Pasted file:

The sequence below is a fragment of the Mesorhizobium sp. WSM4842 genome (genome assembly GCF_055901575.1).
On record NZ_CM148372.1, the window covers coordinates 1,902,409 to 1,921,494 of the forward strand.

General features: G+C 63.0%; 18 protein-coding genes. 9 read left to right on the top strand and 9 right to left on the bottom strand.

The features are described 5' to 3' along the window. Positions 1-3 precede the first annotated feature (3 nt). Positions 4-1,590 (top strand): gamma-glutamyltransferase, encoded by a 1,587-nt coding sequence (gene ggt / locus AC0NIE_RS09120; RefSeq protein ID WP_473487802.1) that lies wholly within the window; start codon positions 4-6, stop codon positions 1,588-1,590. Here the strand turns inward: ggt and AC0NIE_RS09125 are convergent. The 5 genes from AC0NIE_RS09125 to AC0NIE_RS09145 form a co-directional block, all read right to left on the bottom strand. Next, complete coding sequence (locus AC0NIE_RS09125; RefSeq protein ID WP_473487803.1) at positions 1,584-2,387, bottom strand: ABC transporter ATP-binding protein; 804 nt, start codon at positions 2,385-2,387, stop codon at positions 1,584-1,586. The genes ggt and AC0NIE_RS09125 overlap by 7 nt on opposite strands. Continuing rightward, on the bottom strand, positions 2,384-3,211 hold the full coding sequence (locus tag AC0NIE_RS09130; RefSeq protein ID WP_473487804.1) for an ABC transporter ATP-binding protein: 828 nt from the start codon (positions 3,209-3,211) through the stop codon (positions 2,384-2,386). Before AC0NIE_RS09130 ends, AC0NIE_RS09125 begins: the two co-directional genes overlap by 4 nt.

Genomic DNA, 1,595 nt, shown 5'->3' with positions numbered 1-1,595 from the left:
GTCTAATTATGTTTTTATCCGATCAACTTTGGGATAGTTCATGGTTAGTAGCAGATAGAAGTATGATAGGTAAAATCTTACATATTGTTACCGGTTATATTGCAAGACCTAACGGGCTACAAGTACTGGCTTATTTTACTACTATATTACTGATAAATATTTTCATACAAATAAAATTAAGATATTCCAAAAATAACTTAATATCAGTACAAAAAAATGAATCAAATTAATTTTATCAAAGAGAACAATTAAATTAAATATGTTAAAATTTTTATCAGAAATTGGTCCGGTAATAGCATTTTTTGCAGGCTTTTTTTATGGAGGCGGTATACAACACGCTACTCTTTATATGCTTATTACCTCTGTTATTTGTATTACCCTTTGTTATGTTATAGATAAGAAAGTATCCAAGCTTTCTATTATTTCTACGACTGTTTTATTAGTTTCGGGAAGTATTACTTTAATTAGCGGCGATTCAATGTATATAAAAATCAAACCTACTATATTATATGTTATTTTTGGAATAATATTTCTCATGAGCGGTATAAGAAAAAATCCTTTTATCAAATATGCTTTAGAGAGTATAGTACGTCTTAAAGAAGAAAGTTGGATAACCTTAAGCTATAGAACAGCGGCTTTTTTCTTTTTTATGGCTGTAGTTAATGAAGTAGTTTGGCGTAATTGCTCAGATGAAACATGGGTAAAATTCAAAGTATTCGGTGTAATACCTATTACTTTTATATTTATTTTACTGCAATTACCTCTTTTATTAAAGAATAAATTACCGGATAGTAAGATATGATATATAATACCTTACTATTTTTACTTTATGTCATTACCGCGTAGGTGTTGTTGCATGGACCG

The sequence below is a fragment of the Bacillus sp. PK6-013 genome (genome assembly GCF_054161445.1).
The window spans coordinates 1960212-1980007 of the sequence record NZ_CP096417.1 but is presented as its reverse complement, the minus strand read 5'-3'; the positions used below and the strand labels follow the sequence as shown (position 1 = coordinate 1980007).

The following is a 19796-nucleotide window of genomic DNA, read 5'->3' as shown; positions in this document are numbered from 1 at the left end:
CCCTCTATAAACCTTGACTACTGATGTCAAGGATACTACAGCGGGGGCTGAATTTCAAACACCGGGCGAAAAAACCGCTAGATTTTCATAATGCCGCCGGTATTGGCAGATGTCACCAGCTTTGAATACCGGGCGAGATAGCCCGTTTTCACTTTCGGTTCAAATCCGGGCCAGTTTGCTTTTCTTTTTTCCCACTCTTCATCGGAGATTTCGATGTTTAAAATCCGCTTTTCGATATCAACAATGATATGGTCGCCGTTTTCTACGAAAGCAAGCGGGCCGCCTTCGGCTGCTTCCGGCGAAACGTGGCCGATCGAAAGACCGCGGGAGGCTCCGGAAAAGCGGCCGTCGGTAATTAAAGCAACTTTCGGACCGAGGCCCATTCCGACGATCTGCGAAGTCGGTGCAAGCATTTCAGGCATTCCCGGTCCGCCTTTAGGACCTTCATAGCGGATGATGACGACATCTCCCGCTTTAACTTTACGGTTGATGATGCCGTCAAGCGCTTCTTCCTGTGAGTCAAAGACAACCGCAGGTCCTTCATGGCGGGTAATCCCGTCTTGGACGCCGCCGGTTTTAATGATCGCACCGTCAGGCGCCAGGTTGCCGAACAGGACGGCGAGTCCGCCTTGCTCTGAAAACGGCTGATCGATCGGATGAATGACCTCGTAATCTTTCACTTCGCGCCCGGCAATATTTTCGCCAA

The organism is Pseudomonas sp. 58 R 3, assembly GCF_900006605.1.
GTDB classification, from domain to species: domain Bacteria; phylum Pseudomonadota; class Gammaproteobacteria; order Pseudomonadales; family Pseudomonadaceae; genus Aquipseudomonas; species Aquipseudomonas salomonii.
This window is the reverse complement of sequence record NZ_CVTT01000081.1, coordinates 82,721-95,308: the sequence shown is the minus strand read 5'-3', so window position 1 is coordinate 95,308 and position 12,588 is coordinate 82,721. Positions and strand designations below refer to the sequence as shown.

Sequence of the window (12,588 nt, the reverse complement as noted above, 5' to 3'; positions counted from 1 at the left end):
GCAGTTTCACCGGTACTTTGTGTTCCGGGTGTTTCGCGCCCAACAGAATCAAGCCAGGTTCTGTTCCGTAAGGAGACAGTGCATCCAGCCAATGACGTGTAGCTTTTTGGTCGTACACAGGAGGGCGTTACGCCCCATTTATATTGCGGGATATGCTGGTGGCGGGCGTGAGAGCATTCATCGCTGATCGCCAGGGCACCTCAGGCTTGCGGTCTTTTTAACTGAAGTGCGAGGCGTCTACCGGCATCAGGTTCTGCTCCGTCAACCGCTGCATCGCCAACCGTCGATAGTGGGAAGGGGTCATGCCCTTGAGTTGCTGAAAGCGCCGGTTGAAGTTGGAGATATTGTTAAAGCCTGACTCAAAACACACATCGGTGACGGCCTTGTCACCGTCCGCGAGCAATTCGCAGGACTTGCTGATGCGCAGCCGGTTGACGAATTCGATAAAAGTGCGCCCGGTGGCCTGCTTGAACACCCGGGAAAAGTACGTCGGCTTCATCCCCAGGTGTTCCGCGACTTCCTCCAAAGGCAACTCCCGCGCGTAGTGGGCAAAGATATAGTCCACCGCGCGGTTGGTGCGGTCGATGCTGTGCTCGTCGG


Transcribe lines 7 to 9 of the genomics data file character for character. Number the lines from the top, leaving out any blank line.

The sequence below is a fragment of the Bacillus sp. PK6-013 genome (genome assembly GCF_054161445.1).
The window spans coordinates 1960212-1980007 of the sequence record NZ_CP096417.1 but is presented as its reverse complement, the minus strand read 5'-3'; the positions used below and the strand labels follow the sequence as shown (position 1 = coordinate 1980007).

The following is a 19796-nucleotide window of genomic DNA, read 5'->3' as shown; positions in this document are numbered from 1 at the left end: